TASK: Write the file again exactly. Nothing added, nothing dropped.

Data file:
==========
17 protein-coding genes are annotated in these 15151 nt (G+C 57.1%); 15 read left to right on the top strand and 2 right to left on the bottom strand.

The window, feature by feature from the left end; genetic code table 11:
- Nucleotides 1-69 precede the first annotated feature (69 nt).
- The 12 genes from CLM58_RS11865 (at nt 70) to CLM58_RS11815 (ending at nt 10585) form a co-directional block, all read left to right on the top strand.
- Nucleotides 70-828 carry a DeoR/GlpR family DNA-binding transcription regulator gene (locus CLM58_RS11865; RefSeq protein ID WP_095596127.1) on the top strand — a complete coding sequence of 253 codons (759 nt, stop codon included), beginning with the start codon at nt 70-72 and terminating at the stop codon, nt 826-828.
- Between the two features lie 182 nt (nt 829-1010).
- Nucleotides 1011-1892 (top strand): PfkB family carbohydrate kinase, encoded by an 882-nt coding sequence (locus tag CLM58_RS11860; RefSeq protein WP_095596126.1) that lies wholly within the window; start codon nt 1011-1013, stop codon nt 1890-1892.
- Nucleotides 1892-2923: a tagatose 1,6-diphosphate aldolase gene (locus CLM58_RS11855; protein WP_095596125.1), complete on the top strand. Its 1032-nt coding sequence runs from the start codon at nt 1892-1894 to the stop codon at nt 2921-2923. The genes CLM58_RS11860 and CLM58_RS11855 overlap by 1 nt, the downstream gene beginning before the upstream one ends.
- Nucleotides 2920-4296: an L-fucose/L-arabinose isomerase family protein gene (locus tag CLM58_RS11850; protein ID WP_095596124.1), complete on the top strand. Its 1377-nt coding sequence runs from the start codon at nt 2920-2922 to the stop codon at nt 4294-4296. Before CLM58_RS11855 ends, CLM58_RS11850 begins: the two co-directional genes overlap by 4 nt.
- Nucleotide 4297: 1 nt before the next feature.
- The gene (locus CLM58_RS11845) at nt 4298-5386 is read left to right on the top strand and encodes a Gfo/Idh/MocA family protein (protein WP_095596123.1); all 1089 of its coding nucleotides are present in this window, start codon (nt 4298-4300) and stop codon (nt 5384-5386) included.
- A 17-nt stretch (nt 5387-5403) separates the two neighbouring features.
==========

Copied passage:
17 protein-coding genes are annotated in these 15151 nt (G+C 57.1%); 15 read left to right on the top strand and 2 right to left on the bottom strand.

The window, feature by feature from the left end; genetic code table 11:
- Nucleotides 1-69 precede the first annotated feature (69 nt).
- The 12 genes from CLM58_RS11865 (at nt 70) to CLM58_RS11815 (ending at nt 10585) form a co-directional block, all read left to right on the top strand.
- Nucleotides 70-828 carry a DeoR/GlpR family DNA-binding transcription regulator gene (locus CLM58_RS11865; RefSeq protein ID WP_095596127.1) on the top strand — a complete coding sequence of 253 codons (759 nt, stop codon included), beginning with the start codon at nt 70-72 and terminating at the stop codon, nt 826-828.
- Between the two features lie 182 nt (nt 829-1010).
- Nucleotides 1011-1892 (top strand): PfkB family carbohydrate kinase, encoded by an 882-nt coding sequence (locus tag CLM58_RS11860; RefSeq protein WP_095596126.1) that lies wholly within the window; start codon nt 1011-1013, stop codon nt 1890-1892.
- Nucleotides 1892-2923: a tagatose 1,6-diphosphate aldolase gene (locus CLM58_RS11855; protein WP_095596125.1), complete on the top strand. Its 1032-nt coding sequence runs from the start codon at nt 1892-1894 to the stop codon at nt 2921-2923. The genes CLM58_RS11860 and CLM58_RS11855 overlap by 1 nt, the downstream gene beginning before the upstream one ends.
- Nucleotides 2920-4296: an L-fucose/L-arabinose isomerase family protein gene (locus tag CLM58_RS11850; protein ID WP_095596124.1), complete on the top strand. Its 1377-nt coding sequence runs from the start codon at nt 2920-2922 to the stop codon at nt 4294-4296. Before CLM58_RS11855 ends, CLM58_RS11850 begins: the two co-directional genes overlap by 4 nt.
- Nucleotide 4297: 1 nt before the next feature.
- The gene (locus CLM58_RS11845) at nt 4298-5386 is read left to right on the top strand and encodes a Gfo/Idh/MocA family protein (protein WP_095596123.1); all 1089 of its coding nucleotides are present in this window, start codon (nt 4298-4300) and stop codon (nt 5384-5386) included.
- A 17-nt stretch (nt 5387-5403) separates the two neighbouring features.